import urpa
def main():
app = urpa.exec_app("TutorialApps/RpaTableTest.exe")
parent_element = app.find_first(cf.list_item().name("3"))

When you run the robot, first the third row of the table is framed in green, followed by the GoodFactory text on the third line and, finally, the GoodFactory in the first line.

Figure 12 Searching element by specifying a parent element

All of the methods introduced in this tutorial can also be used to run searches in a parent GUI element.

Recommended search procedures

Unique identification

Make sure you identify the GUI elements uniquely to allow the robot to perform the actions on the desired element. By using the search methods and defining the Conditions properly through the Inspector we can make sure the GUI elements are uniquely identified.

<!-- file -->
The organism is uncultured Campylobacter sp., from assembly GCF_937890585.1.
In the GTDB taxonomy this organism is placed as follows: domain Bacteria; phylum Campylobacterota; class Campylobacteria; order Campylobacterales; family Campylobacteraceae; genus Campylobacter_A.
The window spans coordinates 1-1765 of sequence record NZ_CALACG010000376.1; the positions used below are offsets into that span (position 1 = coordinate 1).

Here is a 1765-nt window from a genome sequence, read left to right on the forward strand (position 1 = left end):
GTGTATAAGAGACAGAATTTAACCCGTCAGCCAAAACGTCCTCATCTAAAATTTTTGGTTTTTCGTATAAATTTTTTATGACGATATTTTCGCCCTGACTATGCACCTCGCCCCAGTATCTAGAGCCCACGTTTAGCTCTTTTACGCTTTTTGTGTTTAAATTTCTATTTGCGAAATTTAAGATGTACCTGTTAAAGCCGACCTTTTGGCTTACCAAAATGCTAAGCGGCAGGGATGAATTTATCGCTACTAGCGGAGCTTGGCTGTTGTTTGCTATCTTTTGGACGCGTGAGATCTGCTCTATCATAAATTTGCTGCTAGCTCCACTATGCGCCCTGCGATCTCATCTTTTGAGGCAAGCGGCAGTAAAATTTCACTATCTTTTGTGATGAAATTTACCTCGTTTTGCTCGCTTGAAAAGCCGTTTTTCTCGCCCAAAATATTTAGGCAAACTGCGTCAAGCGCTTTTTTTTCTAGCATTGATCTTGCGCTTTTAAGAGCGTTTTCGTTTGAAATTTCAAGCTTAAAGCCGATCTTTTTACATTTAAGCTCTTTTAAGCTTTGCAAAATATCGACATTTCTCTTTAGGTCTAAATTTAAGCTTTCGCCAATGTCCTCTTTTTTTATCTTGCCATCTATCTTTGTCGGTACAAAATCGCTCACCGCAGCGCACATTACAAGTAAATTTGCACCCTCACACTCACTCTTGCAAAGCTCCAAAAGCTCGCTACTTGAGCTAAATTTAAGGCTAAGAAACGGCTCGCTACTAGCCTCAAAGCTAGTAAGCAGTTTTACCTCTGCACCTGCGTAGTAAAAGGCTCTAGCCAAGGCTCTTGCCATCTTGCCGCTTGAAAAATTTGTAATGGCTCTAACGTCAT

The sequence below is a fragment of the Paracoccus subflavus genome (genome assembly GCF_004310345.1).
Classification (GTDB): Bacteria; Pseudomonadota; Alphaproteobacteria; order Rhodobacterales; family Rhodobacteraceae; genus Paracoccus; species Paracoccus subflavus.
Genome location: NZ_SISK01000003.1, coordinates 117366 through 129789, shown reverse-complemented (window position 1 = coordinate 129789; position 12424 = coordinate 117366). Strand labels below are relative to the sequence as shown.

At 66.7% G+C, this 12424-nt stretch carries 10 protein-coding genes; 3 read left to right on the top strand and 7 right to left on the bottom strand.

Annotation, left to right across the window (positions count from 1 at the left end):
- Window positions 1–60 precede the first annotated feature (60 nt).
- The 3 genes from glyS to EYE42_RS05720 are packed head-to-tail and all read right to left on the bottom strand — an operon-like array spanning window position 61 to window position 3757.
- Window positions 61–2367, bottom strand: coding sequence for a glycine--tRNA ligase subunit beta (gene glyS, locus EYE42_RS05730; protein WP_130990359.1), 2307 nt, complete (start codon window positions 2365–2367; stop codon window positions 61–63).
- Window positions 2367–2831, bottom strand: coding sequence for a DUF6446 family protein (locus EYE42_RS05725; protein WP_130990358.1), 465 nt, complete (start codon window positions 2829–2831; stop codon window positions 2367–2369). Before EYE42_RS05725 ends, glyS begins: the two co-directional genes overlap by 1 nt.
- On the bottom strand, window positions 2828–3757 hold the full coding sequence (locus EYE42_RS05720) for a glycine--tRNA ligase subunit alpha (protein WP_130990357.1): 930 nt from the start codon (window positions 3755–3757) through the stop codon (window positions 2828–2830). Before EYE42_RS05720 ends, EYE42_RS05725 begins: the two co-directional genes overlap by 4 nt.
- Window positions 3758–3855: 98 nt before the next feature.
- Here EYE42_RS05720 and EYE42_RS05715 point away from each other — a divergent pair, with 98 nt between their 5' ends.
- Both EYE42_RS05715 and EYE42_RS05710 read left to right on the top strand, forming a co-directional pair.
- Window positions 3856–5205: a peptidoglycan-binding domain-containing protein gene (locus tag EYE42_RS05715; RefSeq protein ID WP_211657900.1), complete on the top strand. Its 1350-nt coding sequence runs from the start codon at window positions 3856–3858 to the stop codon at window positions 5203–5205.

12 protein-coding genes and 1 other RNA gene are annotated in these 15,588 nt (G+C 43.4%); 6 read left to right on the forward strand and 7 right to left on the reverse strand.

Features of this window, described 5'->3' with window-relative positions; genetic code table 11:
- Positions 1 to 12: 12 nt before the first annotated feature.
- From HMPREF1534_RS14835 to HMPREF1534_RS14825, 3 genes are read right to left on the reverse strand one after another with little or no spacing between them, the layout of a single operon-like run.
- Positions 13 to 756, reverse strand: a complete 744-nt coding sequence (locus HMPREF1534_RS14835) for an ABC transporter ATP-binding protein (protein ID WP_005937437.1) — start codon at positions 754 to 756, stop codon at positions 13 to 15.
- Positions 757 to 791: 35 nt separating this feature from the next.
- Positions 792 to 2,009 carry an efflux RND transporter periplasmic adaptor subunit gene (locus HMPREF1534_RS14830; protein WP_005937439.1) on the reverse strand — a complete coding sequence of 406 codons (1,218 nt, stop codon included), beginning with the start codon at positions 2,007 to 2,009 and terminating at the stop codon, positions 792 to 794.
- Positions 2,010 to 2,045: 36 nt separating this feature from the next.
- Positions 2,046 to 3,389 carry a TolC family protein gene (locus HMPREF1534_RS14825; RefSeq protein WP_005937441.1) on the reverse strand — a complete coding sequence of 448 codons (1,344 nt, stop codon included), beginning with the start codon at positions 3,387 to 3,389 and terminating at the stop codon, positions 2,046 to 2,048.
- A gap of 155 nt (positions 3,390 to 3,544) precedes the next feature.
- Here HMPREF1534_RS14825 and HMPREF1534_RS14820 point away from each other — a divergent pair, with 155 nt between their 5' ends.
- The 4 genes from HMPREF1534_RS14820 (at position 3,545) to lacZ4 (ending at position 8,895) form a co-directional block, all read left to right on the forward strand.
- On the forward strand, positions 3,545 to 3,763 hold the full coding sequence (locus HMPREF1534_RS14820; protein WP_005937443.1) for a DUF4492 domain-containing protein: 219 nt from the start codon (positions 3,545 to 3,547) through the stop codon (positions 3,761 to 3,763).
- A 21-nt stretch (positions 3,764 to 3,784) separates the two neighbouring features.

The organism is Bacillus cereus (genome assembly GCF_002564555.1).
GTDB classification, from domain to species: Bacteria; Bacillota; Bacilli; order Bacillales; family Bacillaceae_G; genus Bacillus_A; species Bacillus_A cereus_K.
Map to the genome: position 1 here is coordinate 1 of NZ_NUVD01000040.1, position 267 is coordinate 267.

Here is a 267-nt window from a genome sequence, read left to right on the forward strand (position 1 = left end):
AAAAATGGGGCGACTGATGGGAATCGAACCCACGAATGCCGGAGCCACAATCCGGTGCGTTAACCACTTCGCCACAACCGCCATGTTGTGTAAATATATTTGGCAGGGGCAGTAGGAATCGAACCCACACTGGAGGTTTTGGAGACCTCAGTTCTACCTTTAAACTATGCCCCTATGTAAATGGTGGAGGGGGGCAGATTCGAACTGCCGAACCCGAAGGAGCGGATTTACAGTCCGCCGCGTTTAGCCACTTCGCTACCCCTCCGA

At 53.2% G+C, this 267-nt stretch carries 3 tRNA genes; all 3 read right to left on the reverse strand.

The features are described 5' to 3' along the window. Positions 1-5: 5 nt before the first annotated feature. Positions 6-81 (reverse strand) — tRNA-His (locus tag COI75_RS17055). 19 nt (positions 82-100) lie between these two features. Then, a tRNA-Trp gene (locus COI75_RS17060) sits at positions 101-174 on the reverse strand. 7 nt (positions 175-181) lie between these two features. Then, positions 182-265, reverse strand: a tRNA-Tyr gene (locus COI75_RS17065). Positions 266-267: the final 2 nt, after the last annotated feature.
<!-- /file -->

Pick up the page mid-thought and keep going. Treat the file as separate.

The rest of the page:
Multiple applications

Finding and accessing a GUI element happens only in an application's GUI tree. A GUI element can be found after the application is identified of which the element is part of. Sometimes an application runs another process (application) from within and the GUI element is part of that different application. In this case the application needs to be identified first and then the GUI element can be successfully searched for within that application context. You can read about how to work with multiple applications in the chapter.